Astrobiology magazine points out a fascinating side-effect of the the Space Shuttle Columbia tragedy. As the space shuttle broke up, its entire cargo, including scientific experiments, fell to Earth. During the recovery search, it was discovered that a colony of C. elegans roundworms which had been on board the shuttle actually survived the fall to earth despite travelling at anywhere from 600-1000 km/hours and a calculated impact velocity of 45 m/s.
The C. elegans had been growing inside sealed cannisters designed to later be incorporated into a long-term automated spaceborne experiment. They were effectively embedded in a soft gel.(In earth-based laboratories they grow on top of bacterial plates, eating the bacteria.) But the cannisters were not at all designed for impact.
Apparently the worms did not get extremely hot. The inner linings, made of polystyrene (melting point about 80 degrees C), were not damaged, and in any case earthbound C.elegans die above about 40 degrees C.
The first potential significance of this is that even multicellular organisms could possibly survive planetary impact. Space probes sent from earth should be well sterilized to prevent forward contamination of outside bodies; but also, allowing spacecraft to break up in the atmosphere of other planets may not be sufficient to kill everything on board.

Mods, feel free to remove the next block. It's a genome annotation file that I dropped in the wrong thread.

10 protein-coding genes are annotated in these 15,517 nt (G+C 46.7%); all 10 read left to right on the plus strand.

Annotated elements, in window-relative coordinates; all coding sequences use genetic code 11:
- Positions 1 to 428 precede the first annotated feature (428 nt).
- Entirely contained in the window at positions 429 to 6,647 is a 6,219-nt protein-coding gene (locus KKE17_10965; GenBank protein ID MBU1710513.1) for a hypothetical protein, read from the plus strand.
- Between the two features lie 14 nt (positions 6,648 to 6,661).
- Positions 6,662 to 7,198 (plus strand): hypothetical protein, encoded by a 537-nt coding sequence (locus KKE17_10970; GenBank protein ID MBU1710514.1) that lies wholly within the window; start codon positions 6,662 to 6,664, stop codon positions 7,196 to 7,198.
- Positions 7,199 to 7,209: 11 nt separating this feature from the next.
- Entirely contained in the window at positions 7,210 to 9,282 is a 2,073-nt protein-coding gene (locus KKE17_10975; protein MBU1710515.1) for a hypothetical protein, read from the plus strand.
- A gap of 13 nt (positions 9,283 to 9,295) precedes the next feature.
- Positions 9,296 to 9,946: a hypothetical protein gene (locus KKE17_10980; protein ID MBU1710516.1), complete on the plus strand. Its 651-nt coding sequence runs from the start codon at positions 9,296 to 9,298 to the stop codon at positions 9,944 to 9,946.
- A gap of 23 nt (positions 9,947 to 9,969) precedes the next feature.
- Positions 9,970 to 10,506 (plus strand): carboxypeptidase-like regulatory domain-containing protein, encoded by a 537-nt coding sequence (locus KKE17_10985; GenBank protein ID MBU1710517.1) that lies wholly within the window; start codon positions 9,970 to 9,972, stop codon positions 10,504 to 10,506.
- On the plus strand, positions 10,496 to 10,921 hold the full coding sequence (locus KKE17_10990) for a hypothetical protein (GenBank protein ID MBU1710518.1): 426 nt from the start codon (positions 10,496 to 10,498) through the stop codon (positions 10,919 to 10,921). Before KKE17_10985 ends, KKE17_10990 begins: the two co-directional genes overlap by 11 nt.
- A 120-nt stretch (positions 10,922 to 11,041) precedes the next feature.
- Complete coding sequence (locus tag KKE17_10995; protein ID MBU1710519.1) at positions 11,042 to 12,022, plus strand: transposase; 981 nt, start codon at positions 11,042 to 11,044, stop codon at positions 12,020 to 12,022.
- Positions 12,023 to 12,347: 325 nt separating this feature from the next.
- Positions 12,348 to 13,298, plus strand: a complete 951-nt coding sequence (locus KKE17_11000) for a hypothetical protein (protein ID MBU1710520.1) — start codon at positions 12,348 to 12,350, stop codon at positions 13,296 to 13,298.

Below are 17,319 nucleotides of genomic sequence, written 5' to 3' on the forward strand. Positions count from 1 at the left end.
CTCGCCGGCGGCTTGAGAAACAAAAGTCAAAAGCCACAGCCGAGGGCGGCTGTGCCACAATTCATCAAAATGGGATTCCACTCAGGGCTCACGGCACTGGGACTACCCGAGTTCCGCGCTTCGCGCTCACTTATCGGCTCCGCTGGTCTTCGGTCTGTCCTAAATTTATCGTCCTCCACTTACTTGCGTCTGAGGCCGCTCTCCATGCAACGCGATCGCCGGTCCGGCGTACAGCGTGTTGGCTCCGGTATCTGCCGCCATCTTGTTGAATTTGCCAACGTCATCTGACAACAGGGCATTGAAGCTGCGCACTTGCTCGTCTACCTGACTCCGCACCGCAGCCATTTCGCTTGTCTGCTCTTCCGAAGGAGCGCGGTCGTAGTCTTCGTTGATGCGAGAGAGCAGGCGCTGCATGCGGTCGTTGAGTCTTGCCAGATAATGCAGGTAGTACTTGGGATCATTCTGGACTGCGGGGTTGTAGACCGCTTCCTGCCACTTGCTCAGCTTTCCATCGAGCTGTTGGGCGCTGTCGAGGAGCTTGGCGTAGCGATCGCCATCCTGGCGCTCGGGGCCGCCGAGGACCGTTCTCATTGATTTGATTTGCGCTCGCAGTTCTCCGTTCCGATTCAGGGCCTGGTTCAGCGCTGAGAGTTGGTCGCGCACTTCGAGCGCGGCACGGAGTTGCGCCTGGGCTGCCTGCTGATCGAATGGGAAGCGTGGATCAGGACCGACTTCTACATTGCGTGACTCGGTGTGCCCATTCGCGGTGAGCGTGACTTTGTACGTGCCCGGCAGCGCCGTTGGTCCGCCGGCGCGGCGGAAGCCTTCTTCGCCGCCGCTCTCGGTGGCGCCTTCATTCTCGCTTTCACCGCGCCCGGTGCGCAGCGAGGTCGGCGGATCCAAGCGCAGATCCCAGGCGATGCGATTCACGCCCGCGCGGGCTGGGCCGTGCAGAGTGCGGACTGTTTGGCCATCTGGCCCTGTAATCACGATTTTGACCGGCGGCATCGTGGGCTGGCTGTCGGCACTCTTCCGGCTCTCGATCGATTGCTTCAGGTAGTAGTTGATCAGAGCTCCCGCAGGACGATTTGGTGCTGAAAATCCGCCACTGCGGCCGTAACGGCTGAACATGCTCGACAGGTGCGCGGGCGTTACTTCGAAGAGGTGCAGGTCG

A more speculative possibility is that natural objects such as meteorites could transfer multi-cellular organims between worlds. For example, as the authors point out,
(free abstract with link to pdf) the Martian metorite ALH84001 (his friends call him AL) was also not heated past about 40 degrees. Of course, once you've survived impact you'd need to survive whatever you landed in. The main danger to the current C.elegans was that their culture plates were being overgrown by (terrestrial?) mold.
UPDATE: Of all people, the hilarious David Sedaris had already written about these worms. In his short story "Can of Worms" in the collection Dress your family... , he overhears about the space worms and wonders about their perspective. You can hear an audio version of the story here at This American Life.